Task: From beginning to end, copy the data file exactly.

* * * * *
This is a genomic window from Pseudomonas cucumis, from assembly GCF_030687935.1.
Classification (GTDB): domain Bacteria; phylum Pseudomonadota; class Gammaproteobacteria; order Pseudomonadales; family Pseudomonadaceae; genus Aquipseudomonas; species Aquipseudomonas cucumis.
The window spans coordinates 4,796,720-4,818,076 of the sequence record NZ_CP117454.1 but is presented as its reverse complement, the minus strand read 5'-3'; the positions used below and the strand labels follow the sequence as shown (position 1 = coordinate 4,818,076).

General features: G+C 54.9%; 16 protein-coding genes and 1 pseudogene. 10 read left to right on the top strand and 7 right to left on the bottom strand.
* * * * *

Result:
This is a genomic window from Pseudomonas cucumis, from assembly GCF_030687935.1.
Classification (GTDB): domain Bacteria; phylum Pseudomonadota; class Gammaproteobacteria; order Pseudomonadales; family Pseudomonadaceae; genus Aquipseudomonas; species Aquipseudomonas cucumis.
The window spans coordinates 4,796,720-4,818,076 of the sequence record NZ_CP117454.1 but is presented as its reverse complement, the minus strand read 5'-3'; the positions used below and the strand labels follow the sequence as shown (position 1 = coordinate 4,818,076).

General features: G+C 54.9%; 16 protein-coding genes and 1 pseudogene. 10 read left to right on the top strand and 7 right to left on the bottom strand.